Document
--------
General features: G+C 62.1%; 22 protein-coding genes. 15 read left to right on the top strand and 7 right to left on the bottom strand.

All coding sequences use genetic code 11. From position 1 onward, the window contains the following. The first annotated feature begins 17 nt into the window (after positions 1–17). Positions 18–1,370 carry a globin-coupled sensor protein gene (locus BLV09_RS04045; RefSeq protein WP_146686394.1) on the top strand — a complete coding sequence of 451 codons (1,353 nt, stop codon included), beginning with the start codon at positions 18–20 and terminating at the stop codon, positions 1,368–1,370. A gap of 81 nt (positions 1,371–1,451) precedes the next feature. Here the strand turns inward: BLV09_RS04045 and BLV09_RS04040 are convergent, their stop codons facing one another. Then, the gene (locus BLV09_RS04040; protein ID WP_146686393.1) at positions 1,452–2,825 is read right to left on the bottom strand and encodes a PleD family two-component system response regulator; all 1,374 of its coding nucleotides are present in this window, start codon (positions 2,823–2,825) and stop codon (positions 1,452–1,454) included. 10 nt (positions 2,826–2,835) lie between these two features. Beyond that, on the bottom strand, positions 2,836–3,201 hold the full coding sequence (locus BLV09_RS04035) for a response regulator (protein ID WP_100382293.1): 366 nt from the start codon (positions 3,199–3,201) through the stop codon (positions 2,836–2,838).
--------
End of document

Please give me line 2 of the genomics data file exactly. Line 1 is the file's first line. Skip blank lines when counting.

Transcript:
All coding sequences use genetic code 11. From position 1 onward, the window contains the following. The first annotated feature begins 17 nt into the window (after positions 1–17). Positions 18–1,370 carry a globin-coupled sensor protein gene (locus BLV09_RS04045; RefSeq protein WP_146686394.1) on the top strand — a complete coding sequence of 451 codons (1,353 nt, stop codon included), beginning with the start codon at positions 18–20 and terminating at the stop codon, positions 1,368–1,370. A gap of 81 nt (positions 1,371–1,451) precedes the next feature. Here the strand turns inward: BLV09_RS04045 and BLV09_RS04040 are convergent, their stop codons facing one another. Then, the gene (locus BLV09_RS04040; protein ID WP_146686393.1) at positions 1,452–2,825 is read right to left on the bottom strand and encodes a PleD family two-component system response regulator; all 1,374 of its coding nucleotides are present in this window, start codon (positions 2,823–2,825) and stop codon (positions 1,452–1,454) included. 10 nt (positions 2,826–2,835) lie between these two features. Beyond that, on the bottom strand, positions 2,836–3,201 hold the full coding sequence (locus BLV09_RS04035) for a response regulator (protein ID WP_100382293.1): 366 nt from the start codon (positions 3,199–3,201) through the stop codon (positions 2,836–2,838).